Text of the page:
These are the elements of a Washington state Democratic legislator's nightmare: a $2.6 billion state budget deficit, a Democratic governor, a Democratic state legislature and an off-year election when a Democratic president has fired up the conservatives and disillusioned the liberals.
Unfortunately, this is more than a bad dream. On Mon., January 11, the Washington State Legislature began, giving lawmakers just 60 days to do something about the state's budget mess.
"I'm getting ready to do battle," jokes state Senator Karen Keiser (D-Des Moines). "I'm girding my loins."
Keiser and her fellow lawmakers have two choices, neither of them very palatable: raise taxes in an election year or shred the state's social safety net. Whichever they choose, the sizable Democratic majorities in both the state House and Senate will get the credit and the blame.
Back in December, Democratic Gov. Chris Gregoire released a budget that balanced the state's income and expenses without raising taxes, as required by state law. The results were so ugly that even the risk-averse Gregoire pronounced, "I can't live with this budget."
Among other things, the budget slashed $851 million in human services spending including completely eliminating health insurance for 65,000 Washingtonians and ending the tiny state cash grant, General Assistance -Unemployable, to 18,000 disabled adults ["Budget offers "way too little," Dec. 16-22]; cutting $408 million from K-12 education including all state funds for all-day kindergarten; and slashing $271 million from higher education, including eliminating or reducing state financial aid for 71,000 college students, according to non-partisan Senate staff. The damage to real people would be staggering.
On Tues., Jan. 12, Gregoire released a revised budget with up to $750 million in new "revenues" (Olympia-speak for taxes). Last week, at a forum sponsored by the Associated Press, she would not get specific but said she might propose closing tax loopholes and hoped the federal government would come through with up to $1 billion to help out.
Gregoire, of course, could be much bolder. She is serving her second term and most recent Washington governors haven't sought re-election for a third time. Therefore, she could assume the political risk of proposing $2 billion in new taxes and let the Democratic Legislature cut her revenue proposal. Gregoire says, however, "I don't want to raise taxes."
Sen. Keiser, a member of the Ways and Means Committee that passes the budget before it is considered by the whole Senate, says no one knows yet what new taxes are coming. While Democratic leaders have taken a general property tax increase off the table, many other ideas are in play. Keiser will introduce a new tax on tobacco products like snuff and cigarillos that still aren't taxed as heavily as cigarettes. She says that other legislators are discussing putting forth sales taxes on candy, gum and bottled water.
The risk of new taxes in an election year will strain even the magic of the electoral wizards of Washington State: State House Speaker Frank Chopp and State Senate Majority Leader Lisa Brown. Since Chopp took over as Democratic House leader in 1998, the Democrats have gone from 39 to 61 seats in the 98-seat House. In 2002, Brown became the Democrats' Senate Minority Leader; this year, the Democrats enjoy a 31-18 majority in the 49-seat Senate. Chopp and Brown have accomplished these remarkable political achievements by building Democratic electoral machines that raise tons of money, campaign very hard and do a terrific job of candidate recruitment. They have proved extremely adept at finding politicians who resonate with the moderate, cul-de-sac politics of suburban districts across the state. New taxes will undoubtedly diminish their hold on power.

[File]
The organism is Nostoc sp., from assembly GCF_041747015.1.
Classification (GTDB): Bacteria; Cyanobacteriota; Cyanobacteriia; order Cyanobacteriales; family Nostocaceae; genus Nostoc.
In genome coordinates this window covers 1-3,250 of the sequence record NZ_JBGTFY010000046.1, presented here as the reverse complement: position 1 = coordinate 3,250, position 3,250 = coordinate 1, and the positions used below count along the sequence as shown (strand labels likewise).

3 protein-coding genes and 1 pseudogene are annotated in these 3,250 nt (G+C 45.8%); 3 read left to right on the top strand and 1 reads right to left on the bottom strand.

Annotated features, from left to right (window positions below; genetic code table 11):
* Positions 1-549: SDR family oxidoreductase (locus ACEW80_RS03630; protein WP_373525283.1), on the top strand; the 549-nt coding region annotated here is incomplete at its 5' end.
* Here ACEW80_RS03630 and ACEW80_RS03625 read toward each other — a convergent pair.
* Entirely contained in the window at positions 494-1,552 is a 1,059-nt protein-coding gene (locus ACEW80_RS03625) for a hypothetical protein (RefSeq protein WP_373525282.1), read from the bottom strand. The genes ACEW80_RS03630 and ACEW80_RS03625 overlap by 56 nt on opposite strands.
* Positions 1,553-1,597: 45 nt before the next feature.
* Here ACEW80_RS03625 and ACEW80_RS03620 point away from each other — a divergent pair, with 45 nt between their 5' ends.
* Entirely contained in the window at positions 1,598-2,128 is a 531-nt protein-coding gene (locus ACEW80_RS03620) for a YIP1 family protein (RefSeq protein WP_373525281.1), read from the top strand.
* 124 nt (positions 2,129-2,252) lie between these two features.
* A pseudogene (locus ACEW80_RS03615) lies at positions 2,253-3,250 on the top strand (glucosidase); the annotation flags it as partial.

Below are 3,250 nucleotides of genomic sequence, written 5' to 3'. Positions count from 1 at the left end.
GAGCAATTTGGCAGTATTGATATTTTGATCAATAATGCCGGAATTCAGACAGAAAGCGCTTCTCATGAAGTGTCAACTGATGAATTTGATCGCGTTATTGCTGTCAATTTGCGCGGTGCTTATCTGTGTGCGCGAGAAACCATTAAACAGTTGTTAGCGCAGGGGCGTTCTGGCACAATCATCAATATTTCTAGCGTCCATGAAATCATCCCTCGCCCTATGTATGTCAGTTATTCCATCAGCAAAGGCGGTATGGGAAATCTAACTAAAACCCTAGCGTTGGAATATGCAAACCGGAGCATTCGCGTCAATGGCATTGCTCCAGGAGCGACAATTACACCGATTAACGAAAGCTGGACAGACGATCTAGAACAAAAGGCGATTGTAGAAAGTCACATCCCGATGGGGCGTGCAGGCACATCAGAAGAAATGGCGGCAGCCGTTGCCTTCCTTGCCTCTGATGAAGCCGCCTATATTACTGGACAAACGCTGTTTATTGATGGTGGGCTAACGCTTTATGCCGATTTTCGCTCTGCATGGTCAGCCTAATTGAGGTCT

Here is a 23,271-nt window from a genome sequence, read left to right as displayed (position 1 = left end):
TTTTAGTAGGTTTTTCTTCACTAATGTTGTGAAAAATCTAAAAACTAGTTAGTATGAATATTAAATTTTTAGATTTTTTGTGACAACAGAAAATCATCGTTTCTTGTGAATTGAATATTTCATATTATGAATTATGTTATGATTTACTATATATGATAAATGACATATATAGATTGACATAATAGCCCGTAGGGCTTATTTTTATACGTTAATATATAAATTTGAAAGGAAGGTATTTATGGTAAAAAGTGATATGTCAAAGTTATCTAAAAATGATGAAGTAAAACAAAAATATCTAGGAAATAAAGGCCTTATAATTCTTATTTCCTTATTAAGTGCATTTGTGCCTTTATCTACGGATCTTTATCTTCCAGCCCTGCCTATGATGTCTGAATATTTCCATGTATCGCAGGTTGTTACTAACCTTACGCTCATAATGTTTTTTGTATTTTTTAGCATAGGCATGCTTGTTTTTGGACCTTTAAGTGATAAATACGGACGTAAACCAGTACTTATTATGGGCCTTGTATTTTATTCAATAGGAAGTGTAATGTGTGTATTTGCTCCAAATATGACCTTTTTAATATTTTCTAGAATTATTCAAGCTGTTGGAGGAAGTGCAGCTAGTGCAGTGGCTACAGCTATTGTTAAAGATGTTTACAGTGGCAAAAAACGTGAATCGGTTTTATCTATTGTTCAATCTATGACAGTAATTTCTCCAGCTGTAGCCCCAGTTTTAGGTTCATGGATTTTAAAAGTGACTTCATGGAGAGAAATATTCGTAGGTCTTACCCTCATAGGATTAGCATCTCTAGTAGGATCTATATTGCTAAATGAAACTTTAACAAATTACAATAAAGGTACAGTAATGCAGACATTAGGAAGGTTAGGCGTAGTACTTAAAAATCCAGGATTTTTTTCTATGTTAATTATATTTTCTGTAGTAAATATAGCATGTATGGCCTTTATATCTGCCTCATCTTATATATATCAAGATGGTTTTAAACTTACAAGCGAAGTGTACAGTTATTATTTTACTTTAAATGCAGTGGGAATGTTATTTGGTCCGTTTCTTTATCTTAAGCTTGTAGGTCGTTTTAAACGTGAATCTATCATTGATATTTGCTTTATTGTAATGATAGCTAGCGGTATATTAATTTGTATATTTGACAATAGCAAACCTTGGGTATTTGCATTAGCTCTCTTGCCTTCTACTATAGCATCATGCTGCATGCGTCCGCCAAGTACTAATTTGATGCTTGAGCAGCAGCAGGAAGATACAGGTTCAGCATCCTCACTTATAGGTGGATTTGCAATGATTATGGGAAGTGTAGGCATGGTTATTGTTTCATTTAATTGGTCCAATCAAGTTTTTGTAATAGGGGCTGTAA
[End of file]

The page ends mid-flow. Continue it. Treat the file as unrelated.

Voters will weigh in on the performance of all 98 state representatives and half of the state senators in November. Voters usually think nationally while voting locally, and that is not good news for Democrats.
"Frank Chopp and his political machine will raise more money," says Republican consultant Chris Vance. "They will run better campaigns than Republicans, but that only gets you so far when the tide is running against you."
The only question, in Vance's mind, is: How many seats in the state legislature do the Republicans pick up? "It looks pretty certain it will be a Republican year. How big will it be? Will it be 10 seats? Or will it be 30 seats?" asks Vance.
Democratic consultant John Wyble, who works with both Chopp and Brown, believes that the state Legislature's Democrats represent their constituents too well to be tossed out over a tax vote and President Barack Obama's controversies. "These [legislators] fit their districts," he says. He also thinks the Democrats can put together a budget package that cuts $1 billion, closes tax loopholes ($400-700 million), gets some dough from the feds ($500 million) and raises a variety of other taxes ($400 million). In Wyble's mind, such a budget package won't result in many Democratic losses.
While Wyble is confident, Senate Majority Leader Brown, herself, seems acutely aware of the political risk that she is facing. Still, she says, "Oregon has taxes on the ballot. Idaho is raising taxes. It's a national economic problem. We've got to step up."